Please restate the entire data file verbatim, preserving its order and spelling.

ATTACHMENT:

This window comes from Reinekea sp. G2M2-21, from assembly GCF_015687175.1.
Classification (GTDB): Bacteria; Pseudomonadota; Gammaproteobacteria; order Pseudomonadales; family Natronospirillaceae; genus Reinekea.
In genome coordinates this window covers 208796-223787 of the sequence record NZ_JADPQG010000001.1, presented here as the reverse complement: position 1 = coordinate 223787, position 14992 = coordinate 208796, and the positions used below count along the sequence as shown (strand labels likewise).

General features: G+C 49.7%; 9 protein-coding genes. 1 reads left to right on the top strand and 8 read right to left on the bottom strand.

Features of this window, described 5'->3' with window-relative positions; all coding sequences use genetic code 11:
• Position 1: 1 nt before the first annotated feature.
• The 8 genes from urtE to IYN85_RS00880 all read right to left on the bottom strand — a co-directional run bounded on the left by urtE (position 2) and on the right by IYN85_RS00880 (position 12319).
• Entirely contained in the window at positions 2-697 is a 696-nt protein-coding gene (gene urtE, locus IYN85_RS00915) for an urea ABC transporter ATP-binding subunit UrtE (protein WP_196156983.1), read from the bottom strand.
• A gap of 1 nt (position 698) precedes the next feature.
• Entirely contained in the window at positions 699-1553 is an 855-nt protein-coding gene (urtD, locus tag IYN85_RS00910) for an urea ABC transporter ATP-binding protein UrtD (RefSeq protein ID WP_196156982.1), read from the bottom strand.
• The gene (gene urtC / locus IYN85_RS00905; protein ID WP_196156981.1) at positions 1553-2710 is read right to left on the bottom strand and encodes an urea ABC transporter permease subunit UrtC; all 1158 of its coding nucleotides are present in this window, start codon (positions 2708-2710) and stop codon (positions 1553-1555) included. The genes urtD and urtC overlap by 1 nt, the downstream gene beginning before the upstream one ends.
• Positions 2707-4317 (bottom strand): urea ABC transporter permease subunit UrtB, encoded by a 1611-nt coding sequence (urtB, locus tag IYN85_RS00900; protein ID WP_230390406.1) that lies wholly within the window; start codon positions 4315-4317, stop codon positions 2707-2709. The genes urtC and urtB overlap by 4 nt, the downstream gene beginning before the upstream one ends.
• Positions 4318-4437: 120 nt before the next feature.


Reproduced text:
This window comes from Reinekea sp. G2M2-21, from assembly GCF_015687175.1.
Classification (GTDB): Bacteria; Pseudomonadota; Gammaproteobacteria; order Pseudomonadales; family Natronospirillaceae; genus Reinekea.
In genome coordinates this window covers 208796-223787 of the sequence record NZ_JADPQG010000001.1, presented here as the reverse complement: position 1 = coordinate 223787, position 14992 = coordinate 208796, and the positions used below count along the sequence as shown (strand labels likewise).

General features: G+C 49.7%; 9 protein-coding genes. 1 reads left to right on the top strand and 8 read right to left on the bottom strand.

Features of this window, described 5'->3' with window-relative positions; all coding sequences use genetic code 11:
• Position 1: 1 nt before the first annotated feature.
• The 8 genes from urtE to IYN85_RS00880 all read right to left on the bottom strand — a co-directional run bounded on the left by urtE (position 2) and on the right by IYN85_RS00880 (position 12319).
• Entirely contained in the window at positions 2-697 is a 696-nt protein-coding gene (gene urtE, locus IYN85_RS00915) for an urea ABC transporter ATP-binding subunit UrtE (protein WP_196156983.1), read from the bottom strand.
• A gap of 1 nt (position 698) precedes the next feature.
• Entirely contained in the window at positions 699-1553 is an 855-nt protein-coding gene (urtD, locus tag IYN85_RS00910) for an urea ABC transporter ATP-binding protein UrtD (RefSeq protein ID WP_196156982.1), read from the bottom strand.
• The gene (gene urtC / locus IYN85_RS00905; protein ID WP_196156981.1) at positions 1553-2710 is read right to left on the bottom strand and encodes an urea ABC transporter permease subunit UrtC; all 1158 of its coding nucleotides are present in this window, start codon (positions 2708-2710) and stop codon (positions 1553-1555) included. The genes urtD and urtC overlap by 1 nt, the downstream gene beginning before the upstream one ends.
• Positions 2707-4317 (bottom strand): urea ABC transporter permease subunit UrtB, encoded by a 1611-nt coding sequence (urtB, locus tag IYN85_RS00900; protein ID WP_230390406.1) that lies wholly within the window; start codon positions 4315-4317, stop codon positions 2707-2709. The genes urtC and urtB overlap by 4 nt, the downstream gene beginning before the upstream one ends.
• Positions 4318-4437: 120 nt before the next feature.